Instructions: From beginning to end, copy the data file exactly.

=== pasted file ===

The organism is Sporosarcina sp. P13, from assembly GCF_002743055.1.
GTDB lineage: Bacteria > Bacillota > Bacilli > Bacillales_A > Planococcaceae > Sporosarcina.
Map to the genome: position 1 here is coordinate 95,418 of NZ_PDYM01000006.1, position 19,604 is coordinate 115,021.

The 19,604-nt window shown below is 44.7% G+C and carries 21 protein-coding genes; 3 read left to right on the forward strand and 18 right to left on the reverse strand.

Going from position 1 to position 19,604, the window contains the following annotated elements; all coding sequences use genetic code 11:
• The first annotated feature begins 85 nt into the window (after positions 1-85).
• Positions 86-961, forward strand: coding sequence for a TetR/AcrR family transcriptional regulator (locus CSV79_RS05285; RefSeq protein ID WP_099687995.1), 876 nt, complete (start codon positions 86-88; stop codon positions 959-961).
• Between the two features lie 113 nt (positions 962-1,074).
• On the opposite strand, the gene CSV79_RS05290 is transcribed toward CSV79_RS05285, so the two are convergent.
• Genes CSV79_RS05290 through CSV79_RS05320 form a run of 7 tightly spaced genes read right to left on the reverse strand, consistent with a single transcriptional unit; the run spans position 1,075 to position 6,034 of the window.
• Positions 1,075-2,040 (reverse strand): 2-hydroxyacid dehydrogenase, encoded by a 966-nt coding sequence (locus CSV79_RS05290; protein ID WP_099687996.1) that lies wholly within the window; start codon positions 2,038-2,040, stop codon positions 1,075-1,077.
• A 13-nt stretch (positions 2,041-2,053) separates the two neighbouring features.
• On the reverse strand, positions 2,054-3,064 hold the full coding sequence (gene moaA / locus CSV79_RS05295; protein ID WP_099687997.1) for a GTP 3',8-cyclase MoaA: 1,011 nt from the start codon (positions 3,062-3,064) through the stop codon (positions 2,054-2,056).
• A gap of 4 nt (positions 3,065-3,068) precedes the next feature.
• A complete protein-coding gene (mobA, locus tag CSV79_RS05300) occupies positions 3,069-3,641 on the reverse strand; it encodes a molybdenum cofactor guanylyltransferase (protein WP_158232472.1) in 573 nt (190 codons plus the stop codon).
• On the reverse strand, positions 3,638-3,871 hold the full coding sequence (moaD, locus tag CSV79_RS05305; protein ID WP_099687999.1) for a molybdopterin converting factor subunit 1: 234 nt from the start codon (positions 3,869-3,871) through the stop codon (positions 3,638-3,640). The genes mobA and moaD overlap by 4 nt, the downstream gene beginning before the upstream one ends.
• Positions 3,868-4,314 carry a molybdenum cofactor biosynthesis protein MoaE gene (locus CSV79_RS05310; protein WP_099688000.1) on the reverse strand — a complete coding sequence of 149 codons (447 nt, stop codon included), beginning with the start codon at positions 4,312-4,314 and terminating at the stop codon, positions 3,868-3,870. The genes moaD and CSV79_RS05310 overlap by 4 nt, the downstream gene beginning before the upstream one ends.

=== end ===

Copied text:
The organism is Sporosarcina sp. P13, from assembly GCF_002743055.1.
GTDB lineage: Bacteria > Bacillota > Bacilli > Bacillales_A > Planococcaceae > Sporosarcina.
Map to the genome: position 1 here is coordinate 95,418 of NZ_PDYM01000006.1, position 19,604 is coordinate 115,021.

The 19,604-nt window shown below is 44.7% G+C and carries 21 protein-coding genes; 3 read left to right on the forward strand and 18 right to left on the reverse strand.

Going from position 1 to position 19,604, the window contains the following annotated elements; all coding sequences use genetic code 11:
• The first annotated feature begins 85 nt into the window (after positions 1-85).
• Positions 86-961, forward strand: coding sequence for a TetR/AcrR family transcriptional regulator (locus CSV79_RS05285; RefSeq protein ID WP_099687995.1), 876 nt, complete (start codon positions 86-88; stop codon positions 959-961).
• Between the two features lie 113 nt (positions 962-1,074).
• On the opposite strand, the gene CSV79_RS05290 is transcribed toward CSV79_RS05285, so the two are convergent.
• Genes CSV79_RS05290 through CSV79_RS05320 form a run of 7 tightly spaced genes read right to left on the reverse strand, consistent with a single transcriptional unit; the run spans position 1,075 to position 6,034 of the window.
• Positions 1,075-2,040 (reverse strand): 2-hydroxyacid dehydrogenase, encoded by a 966-nt coding sequence (locus CSV79_RS05290; protein ID WP_099687996.1) that lies wholly within the window; start codon positions 2,038-2,040, stop codon positions 1,075-1,077.
• A 13-nt stretch (positions 2,041-2,053) separates the two neighbouring features.
• On the reverse strand, positions 2,054-3,064 hold the full coding sequence (gene moaA / locus CSV79_RS05295; protein ID WP_099687997.1) for a GTP 3',8-cyclase MoaA: 1,011 nt from the start codon (positions 3,062-3,064) through the stop codon (positions 2,054-2,056).
• A gap of 4 nt (positions 3,065-3,068) precedes the next feature.
• A complete protein-coding gene (mobA, locus tag CSV79_RS05300) occupies positions 3,069-3,641 on the reverse strand; it encodes a molybdenum cofactor guanylyltransferase (protein WP_158232472.1) in 573 nt (190 codons plus the stop codon).
• On the reverse strand, positions 3,638-3,871 hold the full coding sequence (moaD, locus tag CSV79_RS05305; protein ID WP_099687999.1) for a molybdopterin converting factor subunit 1: 234 nt from the start codon (positions 3,869-3,871) through the stop codon (positions 3,638-3,640). The genes mobA and moaD overlap by 4 nt, the downstream gene beginning before the upstream one ends.
• Positions 3,868-4,314 carry a molybdenum cofactor biosynthesis protein MoaE gene (locus CSV79_RS05310; protein WP_099688000.1) on the reverse strand — a complete coding sequence of 149 codons (447 nt, stop codon included), beginning with the start codon at positions 4,312-4,314 and terminating at the stop codon, positions 3,868-3,870. The genes moaD and CSV79_RS05310 overlap by 4 nt, the downstream gene beginning before the upstream one ends.